New York Model Local Laws to Increase Resilience

In June 2019, the New York Department of State completed a set of model local resiliency laws as part of its required actions under the State’s Community Risk and Resiliency Act (CCRA). The model laws are meant to inform municipalities who want to adapt their own resiliency measures. Five categories of model laws are included in the model, which is divided into five corresponding chapters. The categories are 1) basic land use models including zoning practices; 2) model legal protections for watercourses and wetlands; 3) model protection measures for shorelines; 4) model floodplain management practices, and; 5) model stormwater management practices. 

Chapter one of the model resilience laws is devoted to basic zoning and land use tools that local governments can use to enhance resilience. Accordingly, the model notes that zoning laws are powerful tools to protect vulnerable areas like coastlines and suggests zoning measures that allow local governments to do so. The model includes suggested language for the zoning of waterfront, waterfront overlay, and waterfront bluff districts. The remaining bulk of the chapter is devoted to specific measures related to those zoning plans and subdivisions, such as lot sizes, building elevations, and site plan reviews. Each remaining chapter includes a suggested zoning practice related to the area’s features.

Chapter two addresses measures to protect wetlands and watercourses. Certain protective measures, such as intact floodplains and wetlands, come with benefits such as slowing the discharge of built up stormwater, which can mitigate flooding and other concerns. Chapter two is divided into two complementary parts for the wetland and watercourse aspects of this management area. The first models protective measures for wetlands including wetlands conservation overlay districts and wetlands buffers. Part two models similar measures for watercourses, including a watercourse overlay district and zoning standards for streams.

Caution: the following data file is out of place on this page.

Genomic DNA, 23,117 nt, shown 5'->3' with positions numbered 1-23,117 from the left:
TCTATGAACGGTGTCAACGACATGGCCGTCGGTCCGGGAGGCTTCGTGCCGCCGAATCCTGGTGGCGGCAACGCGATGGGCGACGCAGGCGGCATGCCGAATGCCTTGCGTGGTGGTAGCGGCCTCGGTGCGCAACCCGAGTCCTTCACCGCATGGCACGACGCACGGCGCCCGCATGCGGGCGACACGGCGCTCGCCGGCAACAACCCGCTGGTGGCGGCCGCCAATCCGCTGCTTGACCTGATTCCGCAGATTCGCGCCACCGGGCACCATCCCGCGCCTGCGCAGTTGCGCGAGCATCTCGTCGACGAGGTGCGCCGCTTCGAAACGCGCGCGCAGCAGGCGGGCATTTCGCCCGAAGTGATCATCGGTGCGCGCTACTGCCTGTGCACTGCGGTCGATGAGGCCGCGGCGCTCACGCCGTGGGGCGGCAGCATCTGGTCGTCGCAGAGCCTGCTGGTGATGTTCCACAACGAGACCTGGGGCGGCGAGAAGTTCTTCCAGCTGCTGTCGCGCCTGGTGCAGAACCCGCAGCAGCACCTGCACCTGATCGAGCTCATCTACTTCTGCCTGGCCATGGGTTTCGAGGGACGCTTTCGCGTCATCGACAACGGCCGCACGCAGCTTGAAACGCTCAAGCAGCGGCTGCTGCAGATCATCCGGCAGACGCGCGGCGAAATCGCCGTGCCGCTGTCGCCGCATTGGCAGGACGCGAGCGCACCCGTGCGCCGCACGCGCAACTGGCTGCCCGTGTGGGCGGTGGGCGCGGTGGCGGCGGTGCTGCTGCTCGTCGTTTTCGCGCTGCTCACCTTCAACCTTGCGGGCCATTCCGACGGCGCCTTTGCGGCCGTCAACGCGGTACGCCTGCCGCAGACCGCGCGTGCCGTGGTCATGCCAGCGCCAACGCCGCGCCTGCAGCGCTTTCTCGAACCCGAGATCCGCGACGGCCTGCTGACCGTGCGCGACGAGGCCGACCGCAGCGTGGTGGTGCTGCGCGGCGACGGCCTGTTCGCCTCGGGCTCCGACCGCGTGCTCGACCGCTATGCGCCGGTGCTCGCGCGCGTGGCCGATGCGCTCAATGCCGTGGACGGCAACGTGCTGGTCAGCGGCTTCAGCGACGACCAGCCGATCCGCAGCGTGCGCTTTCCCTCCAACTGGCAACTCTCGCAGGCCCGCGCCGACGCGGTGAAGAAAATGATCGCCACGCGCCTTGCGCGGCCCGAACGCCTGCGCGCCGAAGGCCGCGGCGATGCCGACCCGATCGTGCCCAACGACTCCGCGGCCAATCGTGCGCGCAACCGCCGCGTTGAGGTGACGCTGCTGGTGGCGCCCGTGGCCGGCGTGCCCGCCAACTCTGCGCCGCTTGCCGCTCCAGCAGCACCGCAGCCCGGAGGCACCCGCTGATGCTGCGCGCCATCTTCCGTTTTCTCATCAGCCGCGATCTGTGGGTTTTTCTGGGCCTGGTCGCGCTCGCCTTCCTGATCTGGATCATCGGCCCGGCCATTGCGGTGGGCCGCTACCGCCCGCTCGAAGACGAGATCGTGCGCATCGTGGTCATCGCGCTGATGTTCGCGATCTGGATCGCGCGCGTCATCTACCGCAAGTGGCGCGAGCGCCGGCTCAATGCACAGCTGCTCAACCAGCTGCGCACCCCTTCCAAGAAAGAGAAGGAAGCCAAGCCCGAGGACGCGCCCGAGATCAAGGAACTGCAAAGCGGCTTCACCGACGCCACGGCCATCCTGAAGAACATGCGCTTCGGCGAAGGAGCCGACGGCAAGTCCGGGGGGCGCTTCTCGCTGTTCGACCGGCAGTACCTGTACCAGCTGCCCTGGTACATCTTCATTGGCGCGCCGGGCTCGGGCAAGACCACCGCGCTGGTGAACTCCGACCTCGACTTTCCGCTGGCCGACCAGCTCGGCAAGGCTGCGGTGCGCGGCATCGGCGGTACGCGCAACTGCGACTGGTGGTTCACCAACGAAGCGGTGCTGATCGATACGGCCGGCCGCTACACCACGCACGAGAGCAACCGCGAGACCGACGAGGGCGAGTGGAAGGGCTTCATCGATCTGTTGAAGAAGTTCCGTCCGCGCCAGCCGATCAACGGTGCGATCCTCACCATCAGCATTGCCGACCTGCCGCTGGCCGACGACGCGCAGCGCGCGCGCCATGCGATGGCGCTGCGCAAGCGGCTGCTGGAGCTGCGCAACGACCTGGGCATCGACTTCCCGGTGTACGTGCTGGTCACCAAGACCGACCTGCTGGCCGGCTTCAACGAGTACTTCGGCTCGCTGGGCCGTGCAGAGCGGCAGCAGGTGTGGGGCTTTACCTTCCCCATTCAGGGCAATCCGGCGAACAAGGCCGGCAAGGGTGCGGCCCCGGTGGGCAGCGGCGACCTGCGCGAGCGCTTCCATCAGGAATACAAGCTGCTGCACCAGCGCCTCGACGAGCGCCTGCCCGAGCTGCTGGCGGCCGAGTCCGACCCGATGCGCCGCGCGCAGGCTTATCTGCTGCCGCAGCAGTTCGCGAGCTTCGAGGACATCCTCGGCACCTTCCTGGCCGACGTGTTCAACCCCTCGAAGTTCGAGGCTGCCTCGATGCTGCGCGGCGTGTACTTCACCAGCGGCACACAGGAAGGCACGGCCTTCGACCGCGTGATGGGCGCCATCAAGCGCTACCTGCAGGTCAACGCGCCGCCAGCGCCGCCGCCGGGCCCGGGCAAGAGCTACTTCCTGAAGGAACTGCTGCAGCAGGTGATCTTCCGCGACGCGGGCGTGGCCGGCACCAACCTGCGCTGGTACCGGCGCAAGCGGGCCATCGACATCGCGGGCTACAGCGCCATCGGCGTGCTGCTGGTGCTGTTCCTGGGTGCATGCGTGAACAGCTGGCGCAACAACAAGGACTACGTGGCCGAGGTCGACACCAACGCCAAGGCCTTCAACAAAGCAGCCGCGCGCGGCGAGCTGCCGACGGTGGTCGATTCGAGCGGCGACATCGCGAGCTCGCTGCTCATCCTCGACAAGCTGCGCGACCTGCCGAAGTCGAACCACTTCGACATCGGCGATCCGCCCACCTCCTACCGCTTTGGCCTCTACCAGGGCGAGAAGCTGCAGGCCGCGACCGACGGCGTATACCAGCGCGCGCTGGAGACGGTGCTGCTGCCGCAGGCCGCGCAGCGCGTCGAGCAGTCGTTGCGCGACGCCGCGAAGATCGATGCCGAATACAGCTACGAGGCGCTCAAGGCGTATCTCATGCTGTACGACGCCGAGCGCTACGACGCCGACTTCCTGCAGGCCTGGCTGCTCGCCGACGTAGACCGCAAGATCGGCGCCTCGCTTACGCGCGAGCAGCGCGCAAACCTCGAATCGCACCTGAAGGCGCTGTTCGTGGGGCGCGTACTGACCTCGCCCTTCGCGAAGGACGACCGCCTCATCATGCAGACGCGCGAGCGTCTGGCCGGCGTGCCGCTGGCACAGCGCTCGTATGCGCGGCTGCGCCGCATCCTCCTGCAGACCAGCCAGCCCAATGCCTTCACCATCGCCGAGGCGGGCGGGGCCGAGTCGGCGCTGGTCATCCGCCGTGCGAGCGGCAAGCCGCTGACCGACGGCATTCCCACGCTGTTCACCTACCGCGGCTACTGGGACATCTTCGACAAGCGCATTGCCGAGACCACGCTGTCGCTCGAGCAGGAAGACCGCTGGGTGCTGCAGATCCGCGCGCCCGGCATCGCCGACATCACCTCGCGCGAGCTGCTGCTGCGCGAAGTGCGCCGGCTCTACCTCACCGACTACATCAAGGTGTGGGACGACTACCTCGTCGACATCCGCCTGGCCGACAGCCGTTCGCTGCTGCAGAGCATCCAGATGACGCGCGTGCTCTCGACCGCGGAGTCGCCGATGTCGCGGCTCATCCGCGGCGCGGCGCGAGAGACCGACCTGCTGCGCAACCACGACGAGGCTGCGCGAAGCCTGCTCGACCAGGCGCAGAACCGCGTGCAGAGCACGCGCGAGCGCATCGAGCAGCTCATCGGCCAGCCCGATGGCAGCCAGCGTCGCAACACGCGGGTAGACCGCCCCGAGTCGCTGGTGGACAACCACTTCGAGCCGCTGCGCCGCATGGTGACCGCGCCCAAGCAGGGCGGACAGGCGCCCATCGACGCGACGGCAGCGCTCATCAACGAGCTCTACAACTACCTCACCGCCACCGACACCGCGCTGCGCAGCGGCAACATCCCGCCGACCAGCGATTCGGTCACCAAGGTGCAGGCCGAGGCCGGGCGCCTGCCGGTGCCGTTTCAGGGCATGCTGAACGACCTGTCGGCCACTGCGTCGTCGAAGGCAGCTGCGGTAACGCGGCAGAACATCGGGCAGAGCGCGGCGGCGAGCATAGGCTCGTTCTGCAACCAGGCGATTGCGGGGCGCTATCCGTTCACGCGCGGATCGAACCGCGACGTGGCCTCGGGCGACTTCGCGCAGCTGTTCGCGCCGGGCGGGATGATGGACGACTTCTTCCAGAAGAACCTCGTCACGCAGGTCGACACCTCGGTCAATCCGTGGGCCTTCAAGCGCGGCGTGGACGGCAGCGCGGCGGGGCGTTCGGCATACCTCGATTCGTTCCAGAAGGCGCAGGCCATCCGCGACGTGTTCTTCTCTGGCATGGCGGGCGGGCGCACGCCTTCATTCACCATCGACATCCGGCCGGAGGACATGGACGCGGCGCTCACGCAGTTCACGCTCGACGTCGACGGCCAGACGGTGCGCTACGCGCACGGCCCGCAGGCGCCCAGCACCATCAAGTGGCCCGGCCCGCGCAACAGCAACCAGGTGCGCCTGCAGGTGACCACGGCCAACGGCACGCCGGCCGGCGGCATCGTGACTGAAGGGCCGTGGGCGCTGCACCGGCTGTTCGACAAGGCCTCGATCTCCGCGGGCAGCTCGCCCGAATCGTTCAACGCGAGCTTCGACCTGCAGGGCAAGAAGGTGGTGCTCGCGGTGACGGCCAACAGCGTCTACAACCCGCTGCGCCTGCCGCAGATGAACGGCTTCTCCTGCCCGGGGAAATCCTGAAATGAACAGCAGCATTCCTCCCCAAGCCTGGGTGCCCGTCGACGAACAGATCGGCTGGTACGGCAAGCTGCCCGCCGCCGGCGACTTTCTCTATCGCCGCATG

Chapter three outlines model measures to promote coastline protection, preserve natural protective features of shorelines, and mitigate the impacts of sea-level rise and storm surges on the built environment. Model laws include two approaches to coastal erosion hazard management, coastal erosion setbacks, and model governance mechanisms to protect beaches, dunes, and vegetation. 

Chapter four addresses model regulations for floodplain management. The publication notes that developing within a floodplain can have extensive consequences, and that most New York municipalities have their own flood damage prevention laws as part of compliance with the National Flood Insurance Program. The chapter outlines measures such as limiting development in 50- and 100-year floodplains, zoning of floodplain overlay districts similar to those in previous chapters (e.g., the waterfront overlay district in chapter one or the watercourse overlay district in chapter two), several model flood damage prevention laws, and rules related to areas behind levees. 

Lastly, while chapter two contemplates slowing of stormwater discharge as a benefit of good watercourse management, chapter five addresses stormwater management specifically. Proper management of water runoff features can moderate the speed of runoff and reduce pollution found in it, allowing it to properly recharge groundwater reserves. The chapter thus outlines measures like erosion control performance standards, an overlay district for steep slopes prone to runoff, and how to establish a stormwater utility. 

The model rules do not constitute legally binding requirements or standards, and use of the guidance provided by the model should not substitute for a municipality’s consultation with an attorney.

Publication Date: June 2019

Related Organizations:

  • New York State Department of Environmental Conservation (DEC)

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  • Best practice
  • Laws

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